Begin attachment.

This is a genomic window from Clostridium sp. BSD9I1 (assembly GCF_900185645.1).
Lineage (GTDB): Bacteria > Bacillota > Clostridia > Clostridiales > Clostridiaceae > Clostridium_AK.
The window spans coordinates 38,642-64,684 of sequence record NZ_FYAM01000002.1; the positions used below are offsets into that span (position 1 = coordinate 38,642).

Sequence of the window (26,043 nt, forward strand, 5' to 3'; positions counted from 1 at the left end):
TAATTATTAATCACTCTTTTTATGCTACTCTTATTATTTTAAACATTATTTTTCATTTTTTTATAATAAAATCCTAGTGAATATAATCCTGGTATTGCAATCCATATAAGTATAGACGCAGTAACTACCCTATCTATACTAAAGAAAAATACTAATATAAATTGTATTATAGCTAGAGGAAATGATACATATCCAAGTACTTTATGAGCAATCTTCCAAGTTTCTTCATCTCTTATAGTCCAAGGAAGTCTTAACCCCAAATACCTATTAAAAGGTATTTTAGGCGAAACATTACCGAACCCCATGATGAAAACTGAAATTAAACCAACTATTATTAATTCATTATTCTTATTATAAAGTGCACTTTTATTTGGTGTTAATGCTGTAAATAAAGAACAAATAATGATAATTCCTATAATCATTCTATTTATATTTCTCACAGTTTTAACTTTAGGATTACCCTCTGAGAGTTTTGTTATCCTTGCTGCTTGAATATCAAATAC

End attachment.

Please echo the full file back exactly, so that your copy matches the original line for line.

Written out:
This is a genomic window from Clostridium sp. BSD9I1 (assembly GCF_900185645.1).
Lineage (GTDB): Bacteria > Bacillota > Clostridia > Clostridiales > Clostridiaceae > Clostridium_AK.
The window spans coordinates 38,642-64,684 of sequence record NZ_FYAM01000002.1; the positions used below are offsets into that span (position 1 = coordinate 38,642).

Sequence of the window (26,043 nt, forward strand, 5' to 3'; positions counted from 1 at the left end):
TAATTATTAATCACTCTTTTTATGCTACTCTTATTATTTTAAACATTATTTTTCATTTTTTTATAATAAAATCCTAGTGAATATAATCCTGGTATTGCAATCCATATAAGTATAGACGCAGTAACTACCCTATCTATACTAAAGAAAAATACTAATATAAATTGTATTATAGCTAGAGGAAATGATACATATCCAAGTACTTTATGAGCAATCTTCCAAGTTTCTTCATCTCTTATAGTCCAAGGAAGTCTTAACCCCAAATACCTATTAAAAGGTATTTTAGGCGAAACATTACCGAACCCCATGATGAAAACTGAAATTAAACCAACTATTATTAATTCATTATTCTTATTATAAAGTGCACTTTTATTTGGTGTTAATGCTGTAAATAAAGAACAAATAATGATAATTCCTATAATCATTCTATTTATATTTCTCACAGTTTTAACTTTAGGATTACCCTCTGAGAGTTTTGTTATCCTTGCTGCTTGAATATCAAATAC